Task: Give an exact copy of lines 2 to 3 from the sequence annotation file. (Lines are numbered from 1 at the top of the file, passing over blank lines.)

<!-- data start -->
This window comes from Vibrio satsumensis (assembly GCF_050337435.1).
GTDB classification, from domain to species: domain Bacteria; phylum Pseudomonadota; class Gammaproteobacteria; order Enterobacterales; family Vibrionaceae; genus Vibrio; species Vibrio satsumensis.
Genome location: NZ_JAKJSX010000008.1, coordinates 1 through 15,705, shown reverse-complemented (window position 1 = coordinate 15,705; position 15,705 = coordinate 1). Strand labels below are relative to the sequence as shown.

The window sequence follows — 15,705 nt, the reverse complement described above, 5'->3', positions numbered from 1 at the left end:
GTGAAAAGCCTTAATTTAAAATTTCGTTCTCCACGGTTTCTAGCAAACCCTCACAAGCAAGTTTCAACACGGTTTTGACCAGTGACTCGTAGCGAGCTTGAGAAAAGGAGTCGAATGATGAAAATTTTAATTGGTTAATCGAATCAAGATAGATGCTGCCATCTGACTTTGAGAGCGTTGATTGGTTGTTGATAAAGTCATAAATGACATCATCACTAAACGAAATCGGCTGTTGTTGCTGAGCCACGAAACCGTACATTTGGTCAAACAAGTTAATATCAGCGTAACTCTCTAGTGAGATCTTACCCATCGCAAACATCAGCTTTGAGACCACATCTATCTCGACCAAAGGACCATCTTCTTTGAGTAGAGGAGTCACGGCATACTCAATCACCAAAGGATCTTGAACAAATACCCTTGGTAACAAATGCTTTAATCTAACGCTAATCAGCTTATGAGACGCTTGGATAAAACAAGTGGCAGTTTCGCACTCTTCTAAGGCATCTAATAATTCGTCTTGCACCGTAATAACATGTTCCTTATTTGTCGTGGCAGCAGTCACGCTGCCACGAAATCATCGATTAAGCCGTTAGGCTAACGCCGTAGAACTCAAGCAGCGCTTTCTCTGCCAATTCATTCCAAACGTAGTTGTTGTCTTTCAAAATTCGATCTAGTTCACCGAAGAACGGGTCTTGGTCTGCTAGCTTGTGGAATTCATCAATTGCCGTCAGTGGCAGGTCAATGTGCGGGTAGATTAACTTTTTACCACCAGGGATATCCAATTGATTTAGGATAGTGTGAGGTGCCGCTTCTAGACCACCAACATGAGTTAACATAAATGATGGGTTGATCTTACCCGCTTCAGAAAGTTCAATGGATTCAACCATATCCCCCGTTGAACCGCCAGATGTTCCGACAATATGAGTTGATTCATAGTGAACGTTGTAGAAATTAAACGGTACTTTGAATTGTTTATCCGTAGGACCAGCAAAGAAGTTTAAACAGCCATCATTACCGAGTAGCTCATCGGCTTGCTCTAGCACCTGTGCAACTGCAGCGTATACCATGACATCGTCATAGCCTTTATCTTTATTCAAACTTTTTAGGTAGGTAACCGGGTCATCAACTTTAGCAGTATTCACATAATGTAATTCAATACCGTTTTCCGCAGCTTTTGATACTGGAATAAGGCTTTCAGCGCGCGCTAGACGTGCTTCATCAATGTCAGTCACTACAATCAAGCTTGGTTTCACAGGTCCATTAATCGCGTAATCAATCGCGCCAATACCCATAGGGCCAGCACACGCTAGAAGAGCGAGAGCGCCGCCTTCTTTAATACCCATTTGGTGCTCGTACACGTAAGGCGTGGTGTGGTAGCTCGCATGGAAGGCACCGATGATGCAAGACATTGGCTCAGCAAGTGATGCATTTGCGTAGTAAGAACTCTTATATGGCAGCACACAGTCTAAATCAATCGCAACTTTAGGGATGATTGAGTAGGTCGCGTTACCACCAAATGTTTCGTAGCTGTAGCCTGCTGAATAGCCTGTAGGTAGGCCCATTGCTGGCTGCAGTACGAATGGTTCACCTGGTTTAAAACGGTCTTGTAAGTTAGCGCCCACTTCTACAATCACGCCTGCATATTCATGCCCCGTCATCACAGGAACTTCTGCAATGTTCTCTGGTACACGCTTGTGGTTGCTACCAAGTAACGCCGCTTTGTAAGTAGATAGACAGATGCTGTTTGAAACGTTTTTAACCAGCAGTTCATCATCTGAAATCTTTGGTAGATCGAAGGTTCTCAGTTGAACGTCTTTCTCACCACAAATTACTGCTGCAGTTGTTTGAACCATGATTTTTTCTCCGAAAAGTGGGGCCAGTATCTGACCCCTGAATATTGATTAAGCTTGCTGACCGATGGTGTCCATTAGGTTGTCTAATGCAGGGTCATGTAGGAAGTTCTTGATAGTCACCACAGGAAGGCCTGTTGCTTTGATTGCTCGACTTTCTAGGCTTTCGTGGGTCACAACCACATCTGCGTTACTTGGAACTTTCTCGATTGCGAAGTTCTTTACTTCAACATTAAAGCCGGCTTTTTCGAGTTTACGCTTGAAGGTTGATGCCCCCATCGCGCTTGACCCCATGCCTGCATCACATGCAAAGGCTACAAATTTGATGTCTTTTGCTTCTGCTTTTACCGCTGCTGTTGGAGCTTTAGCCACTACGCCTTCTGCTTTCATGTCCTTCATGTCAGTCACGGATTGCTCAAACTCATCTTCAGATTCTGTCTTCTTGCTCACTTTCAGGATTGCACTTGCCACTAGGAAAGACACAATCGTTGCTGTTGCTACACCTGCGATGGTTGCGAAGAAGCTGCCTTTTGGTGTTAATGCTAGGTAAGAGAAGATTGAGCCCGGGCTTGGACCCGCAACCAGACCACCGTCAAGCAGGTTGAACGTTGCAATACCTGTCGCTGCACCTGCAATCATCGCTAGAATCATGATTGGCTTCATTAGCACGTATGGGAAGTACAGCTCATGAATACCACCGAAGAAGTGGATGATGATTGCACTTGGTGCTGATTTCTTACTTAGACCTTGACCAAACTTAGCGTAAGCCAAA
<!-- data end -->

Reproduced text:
GTDB classification, from domain to species: domain Bacteria; phylum Pseudomonadota; class Gammaproteobacteria; order Enterobacterales; family Vibrionaceae; genus Vibrio; species Vibrio satsumensis.
Genome location: NZ_JAKJSX010000008.1, coordinates 1 through 15,705, shown reverse-complemented (window position 1 = coordinate 15,705; position 15,705 = coordinate 1). Strand labels below are relative to the sequence as shown.